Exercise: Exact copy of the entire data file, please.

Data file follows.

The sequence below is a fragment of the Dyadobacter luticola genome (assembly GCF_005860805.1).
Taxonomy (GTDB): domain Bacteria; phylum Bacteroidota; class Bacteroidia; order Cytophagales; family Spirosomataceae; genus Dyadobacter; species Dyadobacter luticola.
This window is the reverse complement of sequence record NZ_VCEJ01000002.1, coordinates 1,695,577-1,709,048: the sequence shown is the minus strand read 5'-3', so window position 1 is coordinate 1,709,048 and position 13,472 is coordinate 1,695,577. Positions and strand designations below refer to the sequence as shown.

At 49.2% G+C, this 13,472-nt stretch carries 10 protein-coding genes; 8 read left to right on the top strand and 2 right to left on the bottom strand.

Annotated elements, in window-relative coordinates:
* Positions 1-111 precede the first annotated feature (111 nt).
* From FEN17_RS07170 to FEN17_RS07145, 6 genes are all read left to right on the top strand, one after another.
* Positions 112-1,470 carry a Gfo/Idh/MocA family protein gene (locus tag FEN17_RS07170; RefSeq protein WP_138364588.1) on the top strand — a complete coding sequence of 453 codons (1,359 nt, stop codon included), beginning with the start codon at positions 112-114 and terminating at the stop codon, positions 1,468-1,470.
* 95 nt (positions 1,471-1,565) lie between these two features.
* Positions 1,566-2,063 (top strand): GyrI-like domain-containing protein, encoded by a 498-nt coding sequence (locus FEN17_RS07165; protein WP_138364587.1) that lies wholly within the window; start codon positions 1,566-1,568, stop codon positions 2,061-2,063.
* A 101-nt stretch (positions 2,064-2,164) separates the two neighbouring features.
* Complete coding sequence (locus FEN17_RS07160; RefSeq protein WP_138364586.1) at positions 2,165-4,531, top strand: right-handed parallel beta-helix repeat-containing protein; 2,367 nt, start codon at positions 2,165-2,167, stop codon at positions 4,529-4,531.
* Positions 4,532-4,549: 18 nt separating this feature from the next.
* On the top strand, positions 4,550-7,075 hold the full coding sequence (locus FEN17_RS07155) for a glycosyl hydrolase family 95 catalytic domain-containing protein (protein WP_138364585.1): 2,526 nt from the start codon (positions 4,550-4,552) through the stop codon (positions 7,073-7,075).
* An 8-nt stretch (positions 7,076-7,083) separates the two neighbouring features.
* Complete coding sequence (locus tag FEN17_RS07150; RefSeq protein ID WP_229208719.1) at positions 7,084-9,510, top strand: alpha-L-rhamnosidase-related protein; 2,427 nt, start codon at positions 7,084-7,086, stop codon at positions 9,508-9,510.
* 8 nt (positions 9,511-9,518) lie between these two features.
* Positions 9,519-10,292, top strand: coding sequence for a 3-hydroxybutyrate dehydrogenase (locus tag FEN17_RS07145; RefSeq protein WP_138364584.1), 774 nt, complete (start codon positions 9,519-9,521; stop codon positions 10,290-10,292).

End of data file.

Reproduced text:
The sequence below is a fragment of the Dyadobacter luticola genome (assembly GCF_005860805.1).
Taxonomy (GTDB): domain Bacteria; phylum Bacteroidota; class Bacteroidia; order Cytophagales; family Spirosomataceae; genus Dyadobacter; species Dyadobacter luticola.
This window is the reverse complement of sequence record NZ_VCEJ01000002.1, coordinates 1,695,577-1,709,048: the sequence shown is the minus strand read 5'-3', so window position 1 is coordinate 1,709,048 and position 13,472 is coordinate 1,695,577. Positions and strand designations below refer to the sequence as shown.

At 49.2% G+C, this 13,472-nt stretch carries 10 protein-coding genes; 8 read left to right on the top strand and 2 right to left on the bottom strand.

Annotated elements, in window-relative coordinates:
* Positions 1-111 precede the first annotated feature (111 nt).
* From FEN17_RS07170 to FEN17_RS07145, 6 genes are all read left to right on the top strand, one after another.
* Positions 112-1,470 carry a Gfo/Idh/MocA family protein gene (locus tag FEN17_RS07170; RefSeq protein WP_138364588.1) on the top strand — a complete coding sequence of 453 codons (1,359 nt, stop codon included), beginning with the start codon at positions 112-114 and terminating at the stop codon, positions 1,468-1,470.
* 95 nt (positions 1,471-1,565) lie between these two features.
* Positions 1,566-2,063 (top strand): GyrI-like domain-containing protein, encoded by a 498-nt coding sequence (locus FEN17_RS07165; protein WP_138364587.1) that lies wholly within the window; start codon positions 1,566-1,568, stop codon positions 2,061-2,063.
* A 101-nt stretch (positions 2,064-2,164) separates the two neighbouring features.
* Complete coding sequence (locus FEN17_RS07160; RefSeq protein WP_138364586.1) at positions 2,165-4,531, top strand: right-handed parallel beta-helix repeat-containing protein; 2,367 nt, start codon at positions 2,165-2,167, stop codon at positions 4,529-4,531.
* Positions 4,532-4,549: 18 nt separating this feature from the next.
* On the top strand, positions 4,550-7,075 hold the full coding sequence (locus FEN17_RS07155) for a glycosyl hydrolase family 95 catalytic domain-containing protein (protein WP_138364585.1): 2,526 nt from the start codon (positions 4,550-4,552) through the stop codon (positions 7,073-7,075).
* An 8-nt stretch (positions 7,076-7,083) separates the two neighbouring features.
* Complete coding sequence (locus tag FEN17_RS07150; RefSeq protein ID WP_229208719.1) at positions 7,084-9,510, top strand: alpha-L-rhamnosidase-related protein; 2,427 nt, start codon at positions 7,084-7,086, stop codon at positions 9,508-9,510.
* 8 nt (positions 9,511-9,518) lie between these two features.
* Positions 9,519-10,292, top strand: coding sequence for a 3-hydroxybutyrate dehydrogenase (locus tag FEN17_RS07145; RefSeq protein WP_138364584.1), 774 nt, complete (start codon positions 9,519-9,521; stop codon positions 10,290-10,292).